var columns = [
  GridItem(.adaptive(minimum: 300), spacing: 0)
]

Lists and outlines

Lists are more than just stacks of content – they support selection and scrolling etc.

Lists don’t need a Lazy variant, because list contents are always loaded lazily

Lists can now show hierarchical trees of items (outlines)

To make an outline list, provide a “children” keypath:

List(graphics, children: \.children) { graphic in
    GraphicRow(graphic)
}

To make collapsible list sections, use an OutlineGroup:

ForEach(canvases) { canvas in
    Section(header: Text(canvas.name)) {
        OutlineGroup(items, children: \.children) { graphic in
            GraphicRow(graphic)
        }
    }
}

You can also implement other views with parts that the user can collapse and expand like in an outline using DisclosureGroup:

DisclosureGroup(isExpanded: $expanded) {
  Contents()
} label: {
  Label(“Name”)
}

or:

DisclosureGroup(“Label”) { contents }

Build document-based apps in SwiftUI

Categories: SwiftUI, WWDC 20 0 comments Watch the video

For document based apps, use the DocumentGroup scene as the main scene of the app:

DocumentGroup(newDocument: MyDocument()) { file in
  ContentView(document: file.$document)
}

The content view receives a binding to the document contents, so when it changes the contents, the system knows it was modified

Document based apps have a “Document Types” section in the Info.plist, where you declare Uniform Type Identifiers of document types associated with your app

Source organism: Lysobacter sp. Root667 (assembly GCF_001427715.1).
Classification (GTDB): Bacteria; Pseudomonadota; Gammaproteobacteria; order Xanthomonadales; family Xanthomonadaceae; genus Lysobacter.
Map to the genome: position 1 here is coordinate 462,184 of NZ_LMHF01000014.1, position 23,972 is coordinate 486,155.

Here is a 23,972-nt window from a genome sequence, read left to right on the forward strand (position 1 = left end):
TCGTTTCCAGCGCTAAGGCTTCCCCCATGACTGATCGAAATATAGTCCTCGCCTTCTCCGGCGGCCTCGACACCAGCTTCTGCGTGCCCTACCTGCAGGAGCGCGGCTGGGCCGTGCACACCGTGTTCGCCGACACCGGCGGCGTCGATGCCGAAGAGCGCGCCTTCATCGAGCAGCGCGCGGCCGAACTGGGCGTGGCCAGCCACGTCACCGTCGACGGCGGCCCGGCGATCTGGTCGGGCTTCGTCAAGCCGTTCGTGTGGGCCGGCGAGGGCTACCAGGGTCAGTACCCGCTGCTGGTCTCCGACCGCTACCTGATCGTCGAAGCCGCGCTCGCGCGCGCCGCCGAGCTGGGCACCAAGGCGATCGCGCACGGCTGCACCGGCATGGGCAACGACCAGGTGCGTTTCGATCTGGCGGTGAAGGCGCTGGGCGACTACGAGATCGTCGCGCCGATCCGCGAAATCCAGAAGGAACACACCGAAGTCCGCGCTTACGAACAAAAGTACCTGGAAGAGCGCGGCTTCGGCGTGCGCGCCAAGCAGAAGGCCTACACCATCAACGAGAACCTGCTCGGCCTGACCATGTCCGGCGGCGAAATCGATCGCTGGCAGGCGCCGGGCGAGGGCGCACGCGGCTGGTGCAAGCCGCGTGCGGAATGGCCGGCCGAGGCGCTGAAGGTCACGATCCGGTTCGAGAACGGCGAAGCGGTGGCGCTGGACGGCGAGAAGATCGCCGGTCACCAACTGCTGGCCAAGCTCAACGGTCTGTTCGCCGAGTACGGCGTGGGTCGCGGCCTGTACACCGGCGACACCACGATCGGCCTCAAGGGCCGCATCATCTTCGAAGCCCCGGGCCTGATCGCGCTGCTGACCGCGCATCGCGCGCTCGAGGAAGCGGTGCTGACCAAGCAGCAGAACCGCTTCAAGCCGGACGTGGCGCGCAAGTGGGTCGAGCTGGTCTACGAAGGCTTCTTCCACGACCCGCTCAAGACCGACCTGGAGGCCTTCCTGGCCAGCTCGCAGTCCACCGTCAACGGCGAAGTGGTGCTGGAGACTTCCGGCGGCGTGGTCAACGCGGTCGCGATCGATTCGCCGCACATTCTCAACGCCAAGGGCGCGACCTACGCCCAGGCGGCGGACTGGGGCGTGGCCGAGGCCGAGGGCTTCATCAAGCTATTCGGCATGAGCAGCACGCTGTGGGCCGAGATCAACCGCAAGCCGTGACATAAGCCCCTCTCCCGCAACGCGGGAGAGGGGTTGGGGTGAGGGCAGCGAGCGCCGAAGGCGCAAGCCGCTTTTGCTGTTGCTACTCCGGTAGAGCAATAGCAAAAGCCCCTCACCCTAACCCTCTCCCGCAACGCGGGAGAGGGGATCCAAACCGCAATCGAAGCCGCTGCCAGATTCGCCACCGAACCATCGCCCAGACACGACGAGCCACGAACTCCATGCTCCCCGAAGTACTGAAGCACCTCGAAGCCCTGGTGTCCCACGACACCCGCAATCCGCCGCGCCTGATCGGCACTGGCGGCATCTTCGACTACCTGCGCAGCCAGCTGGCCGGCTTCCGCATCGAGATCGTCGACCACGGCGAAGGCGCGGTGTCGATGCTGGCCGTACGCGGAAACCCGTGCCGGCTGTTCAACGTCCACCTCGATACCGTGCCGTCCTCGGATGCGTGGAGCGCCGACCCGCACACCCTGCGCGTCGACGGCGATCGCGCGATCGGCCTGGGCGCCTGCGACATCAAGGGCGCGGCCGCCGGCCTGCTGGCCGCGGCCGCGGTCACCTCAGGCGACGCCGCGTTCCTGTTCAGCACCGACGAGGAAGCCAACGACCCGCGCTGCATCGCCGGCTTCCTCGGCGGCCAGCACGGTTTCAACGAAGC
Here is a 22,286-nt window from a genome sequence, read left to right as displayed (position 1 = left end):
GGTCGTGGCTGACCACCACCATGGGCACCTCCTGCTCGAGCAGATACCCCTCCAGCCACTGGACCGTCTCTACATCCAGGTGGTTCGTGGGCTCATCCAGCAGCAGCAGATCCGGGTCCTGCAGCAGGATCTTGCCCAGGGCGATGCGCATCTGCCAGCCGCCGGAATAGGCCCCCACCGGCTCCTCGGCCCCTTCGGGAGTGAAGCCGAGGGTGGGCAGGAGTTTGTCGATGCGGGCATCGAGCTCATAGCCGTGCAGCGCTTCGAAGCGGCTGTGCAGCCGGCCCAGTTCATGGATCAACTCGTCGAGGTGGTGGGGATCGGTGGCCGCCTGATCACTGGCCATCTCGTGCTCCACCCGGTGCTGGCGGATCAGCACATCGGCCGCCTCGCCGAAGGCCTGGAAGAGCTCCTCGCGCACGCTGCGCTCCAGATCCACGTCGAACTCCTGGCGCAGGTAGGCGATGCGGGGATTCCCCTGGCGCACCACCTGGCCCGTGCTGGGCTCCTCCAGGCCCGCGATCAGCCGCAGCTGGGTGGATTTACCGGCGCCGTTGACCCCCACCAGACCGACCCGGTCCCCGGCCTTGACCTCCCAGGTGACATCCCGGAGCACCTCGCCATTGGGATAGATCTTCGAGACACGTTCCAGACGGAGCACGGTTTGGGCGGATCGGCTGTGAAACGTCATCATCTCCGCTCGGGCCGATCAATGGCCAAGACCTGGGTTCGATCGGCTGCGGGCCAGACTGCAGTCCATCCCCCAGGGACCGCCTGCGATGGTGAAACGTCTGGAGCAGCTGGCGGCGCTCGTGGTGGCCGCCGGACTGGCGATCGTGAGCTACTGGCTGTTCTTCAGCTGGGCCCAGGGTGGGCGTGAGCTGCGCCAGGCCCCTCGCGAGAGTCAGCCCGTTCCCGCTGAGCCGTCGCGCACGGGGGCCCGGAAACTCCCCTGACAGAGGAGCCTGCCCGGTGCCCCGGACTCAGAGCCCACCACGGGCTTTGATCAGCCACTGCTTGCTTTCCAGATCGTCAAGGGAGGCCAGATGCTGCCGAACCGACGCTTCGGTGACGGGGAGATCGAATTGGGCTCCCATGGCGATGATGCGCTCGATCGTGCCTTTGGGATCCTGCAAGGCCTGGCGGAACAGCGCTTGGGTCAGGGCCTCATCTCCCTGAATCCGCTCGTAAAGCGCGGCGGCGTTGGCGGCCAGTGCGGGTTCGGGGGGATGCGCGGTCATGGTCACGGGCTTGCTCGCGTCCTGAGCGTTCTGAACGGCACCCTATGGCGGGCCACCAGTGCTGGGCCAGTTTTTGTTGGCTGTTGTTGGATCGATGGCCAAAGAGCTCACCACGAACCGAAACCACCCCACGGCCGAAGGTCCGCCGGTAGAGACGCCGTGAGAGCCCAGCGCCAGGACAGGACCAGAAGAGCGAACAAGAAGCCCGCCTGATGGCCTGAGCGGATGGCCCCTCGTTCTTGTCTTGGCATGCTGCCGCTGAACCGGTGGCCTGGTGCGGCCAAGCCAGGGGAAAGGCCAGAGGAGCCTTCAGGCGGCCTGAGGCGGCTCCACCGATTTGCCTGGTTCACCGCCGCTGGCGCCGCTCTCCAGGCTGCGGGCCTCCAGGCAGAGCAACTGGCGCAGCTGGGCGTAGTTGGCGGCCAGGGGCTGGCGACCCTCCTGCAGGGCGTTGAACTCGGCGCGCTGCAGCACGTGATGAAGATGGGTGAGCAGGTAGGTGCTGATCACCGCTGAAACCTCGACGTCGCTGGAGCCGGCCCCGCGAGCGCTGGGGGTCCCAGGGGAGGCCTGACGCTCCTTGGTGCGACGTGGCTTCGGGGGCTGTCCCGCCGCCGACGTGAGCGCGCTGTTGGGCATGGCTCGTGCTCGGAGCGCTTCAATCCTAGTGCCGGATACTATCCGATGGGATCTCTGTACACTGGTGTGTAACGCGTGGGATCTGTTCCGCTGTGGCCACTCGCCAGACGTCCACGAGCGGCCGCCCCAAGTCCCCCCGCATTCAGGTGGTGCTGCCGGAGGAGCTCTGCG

Imported types  ⭢  documents from other apps or sources that your app is able to open

Exported types  ⭢  document types owned by your app

TextEditor() – built in text view type

The type that implements the document model conforms to FileDocument (for value types) and declares its own UTType instances that represent imported and exported file types:

import UniformTypeIdentifiers

extension UTType {
    static var exampleText: UTType {
        UTType(importedAs: "com.example.plain-text")
    }

    static let shapeEditDocument =
        UTType(exportedAs: "com.example.ShapeEdit.shapes")
}

Imported type needs to be a computed property, because the value returned from the constructor may change between calls while the app is running, depending on system configuration. Exported type can just be assigned once and stored.

The document type provides a list of types (own and generic) that it can accept:

static var readableContentTypes: [UTType] { [.exampleText] }

It also has methods for reading and writing its document to/from a file, which you need to implement:

init(fileWrapper: FileWrapper, contentType: UTType) throws { ... }

func write(to fileWrapper: inout FileWrapper, contentType: UTType) throws { ... }

In those methods, you can assume that the content type is one of those you declared as accepted by your app.